The Trump Organization's general counsel, Alan Garten, rejects the idea that the company is now more willing to pay judgments to plaintiffs, noting that Trump sat for a deposition last week instead of settling. Garten said the Trump Organization faces dozens of lawsuits, but most are small — personal injury lawsuits brought by visitors to Trump hotels and resorts, for example, or lawsuits brought by the company against guests who left without paying. He said no more than a dozen cases are significant.
Garten also said he wasn't worried about future legal attacks funded by political opponents. "People will be wasting their time," he said. He added he will "zealously defend" the company.
But that instinct to fight has sometimes led to Trump and his businesses dragging out cases.
Trump has decided to pursue two lawsuits against chefs— Jose Andres and Geoffrey Zakarian— who pulled out of restaurant deals in his new Washington hotel after the candidate made disparaging comments during his campaign about Mexican immigrants in the U.S. illegally.
The hotel may be facing additional legal entanglements. As The Washington Post recently reported, two contractors have filed liens against the property in the past month, saying they are still owed money for their work.
Garten said that contractors filing liens aren't unexpected given the hotel was such a big project, and that they aren't a big deal.
Allegations of unpaid work are at the center of another pending dispute.
In 2014, a Florida paint store filed a lien against Trump's Doral golf resort for $32,000 that it said it was owed for supplies during a renovation. Trump fought back and now, two years later, the store's fees for its lawyers have mounted and added to the bill. In October, a circuit court awarded more than $310,000 to the store, but the case is still pending on an appeal filed by Trump and likely to continue months longer, said store lawyer Daniel Vega of Taylor Espino Vega & Touron.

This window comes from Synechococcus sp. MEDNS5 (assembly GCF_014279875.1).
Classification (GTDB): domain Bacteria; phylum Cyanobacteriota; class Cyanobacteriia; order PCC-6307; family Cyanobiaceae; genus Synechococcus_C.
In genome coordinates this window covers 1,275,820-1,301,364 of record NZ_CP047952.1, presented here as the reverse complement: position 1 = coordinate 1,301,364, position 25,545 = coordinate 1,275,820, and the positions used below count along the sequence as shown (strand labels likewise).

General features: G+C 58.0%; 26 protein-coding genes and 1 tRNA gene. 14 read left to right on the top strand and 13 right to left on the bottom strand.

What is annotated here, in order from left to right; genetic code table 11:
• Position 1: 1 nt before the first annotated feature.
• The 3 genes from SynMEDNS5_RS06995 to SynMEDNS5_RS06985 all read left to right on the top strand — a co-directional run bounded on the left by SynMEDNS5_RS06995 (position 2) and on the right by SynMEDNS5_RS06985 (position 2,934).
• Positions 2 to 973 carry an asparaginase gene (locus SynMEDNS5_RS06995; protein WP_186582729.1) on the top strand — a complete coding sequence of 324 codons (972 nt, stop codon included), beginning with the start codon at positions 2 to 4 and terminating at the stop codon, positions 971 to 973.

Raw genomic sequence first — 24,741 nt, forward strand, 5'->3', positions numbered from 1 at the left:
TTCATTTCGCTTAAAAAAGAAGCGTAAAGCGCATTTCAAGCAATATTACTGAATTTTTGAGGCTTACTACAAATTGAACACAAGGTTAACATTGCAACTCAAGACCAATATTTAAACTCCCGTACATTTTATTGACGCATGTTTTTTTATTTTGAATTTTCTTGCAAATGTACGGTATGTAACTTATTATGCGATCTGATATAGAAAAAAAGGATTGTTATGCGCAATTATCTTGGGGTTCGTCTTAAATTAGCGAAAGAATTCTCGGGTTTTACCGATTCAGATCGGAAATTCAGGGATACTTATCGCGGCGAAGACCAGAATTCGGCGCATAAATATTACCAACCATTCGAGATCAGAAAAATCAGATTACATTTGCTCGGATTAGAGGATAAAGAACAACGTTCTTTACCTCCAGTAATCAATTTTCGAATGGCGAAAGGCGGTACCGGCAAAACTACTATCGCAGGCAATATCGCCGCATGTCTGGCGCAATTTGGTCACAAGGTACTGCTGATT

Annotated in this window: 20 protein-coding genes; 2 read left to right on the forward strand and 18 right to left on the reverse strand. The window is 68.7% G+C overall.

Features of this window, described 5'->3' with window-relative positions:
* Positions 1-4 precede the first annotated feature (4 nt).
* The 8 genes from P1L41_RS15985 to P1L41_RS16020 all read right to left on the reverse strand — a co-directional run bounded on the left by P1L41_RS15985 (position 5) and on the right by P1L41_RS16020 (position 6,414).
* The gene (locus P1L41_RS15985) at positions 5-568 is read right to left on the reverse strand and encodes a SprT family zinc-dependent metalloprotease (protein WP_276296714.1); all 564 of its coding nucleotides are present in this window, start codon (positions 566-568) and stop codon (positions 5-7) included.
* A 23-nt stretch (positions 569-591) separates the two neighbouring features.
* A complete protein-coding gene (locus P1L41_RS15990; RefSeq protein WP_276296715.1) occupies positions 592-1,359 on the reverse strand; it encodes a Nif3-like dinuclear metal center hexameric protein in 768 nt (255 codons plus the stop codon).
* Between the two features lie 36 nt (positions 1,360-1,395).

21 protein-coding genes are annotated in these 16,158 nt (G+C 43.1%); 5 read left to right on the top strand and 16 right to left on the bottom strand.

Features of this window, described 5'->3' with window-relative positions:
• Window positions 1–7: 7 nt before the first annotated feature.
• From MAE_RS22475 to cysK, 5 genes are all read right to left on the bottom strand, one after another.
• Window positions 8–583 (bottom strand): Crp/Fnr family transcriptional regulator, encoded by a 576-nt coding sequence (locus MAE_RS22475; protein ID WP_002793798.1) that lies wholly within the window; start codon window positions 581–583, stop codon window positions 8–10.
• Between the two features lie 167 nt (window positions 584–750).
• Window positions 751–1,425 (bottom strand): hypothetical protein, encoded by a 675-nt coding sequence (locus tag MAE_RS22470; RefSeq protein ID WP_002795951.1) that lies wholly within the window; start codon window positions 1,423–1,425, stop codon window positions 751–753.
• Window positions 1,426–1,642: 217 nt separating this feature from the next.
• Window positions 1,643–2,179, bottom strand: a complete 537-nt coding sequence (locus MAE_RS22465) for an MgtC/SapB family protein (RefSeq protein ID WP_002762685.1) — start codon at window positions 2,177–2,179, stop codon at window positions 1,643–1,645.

Another tactic that may haunt Trump is his use of courts or private arbitration to attack the media, silence his critics and keep employees from talking.
Throughout his campaign, Trump routinely threatened legal action against news outlets, including The Associated Press, for coverage he claimed was unfair. He sought $10 million in damages against a former adviser he accused of violating a non-disclosure agreement. The matter was settled after the adviser, Sam Nunberg, contested the proceeding in New York state court.
Trump is also coming in with a state investigation into his charity hanging over his head.
New York Attorney General Eric Schneiderman launched an investigation of The Donald J. Trump Foundation last year after news organizations revealed that Trump used the charity to settle lawsuits, make an illegal $25,000 political contribution to a group supporting Florida Attorney General Pam Bondi and purchase items such as a painting of himself that was displayed at one of his properties.
In December, Trump said he would dissolve the charity to avoid conflicts of interest, but Schneiderman has said the charity cannot close while the investigation is going on. In an email to the AP, spokeswoman Amy Spitalnick said she couldn't say when the investigation will wrap up. Trump does not face the potential for criminal charges in that investigation, but he or the foundation could face fines and other civil penalties.
Prakash said the litigation problem is so big that Congress should pass a law freezing any legal action against sitting presidents until after they leave office. Such a law, Prakash argued in a Los Angeles Times op-ed article, should also bar presidents from bringing personal or business lawsuits while in office.
Obama ethics lawyer Eisen thinks the best solution is for Trump to divest his assets, as most recent presidents have done. The president-elect has given no indication he is considering such a move.
"This is going to be a monumental distraction," Eisen said. Litigation facing the next president, he added, is likely to prove "embarrassing and damaging not just to Donald Trump but to the country."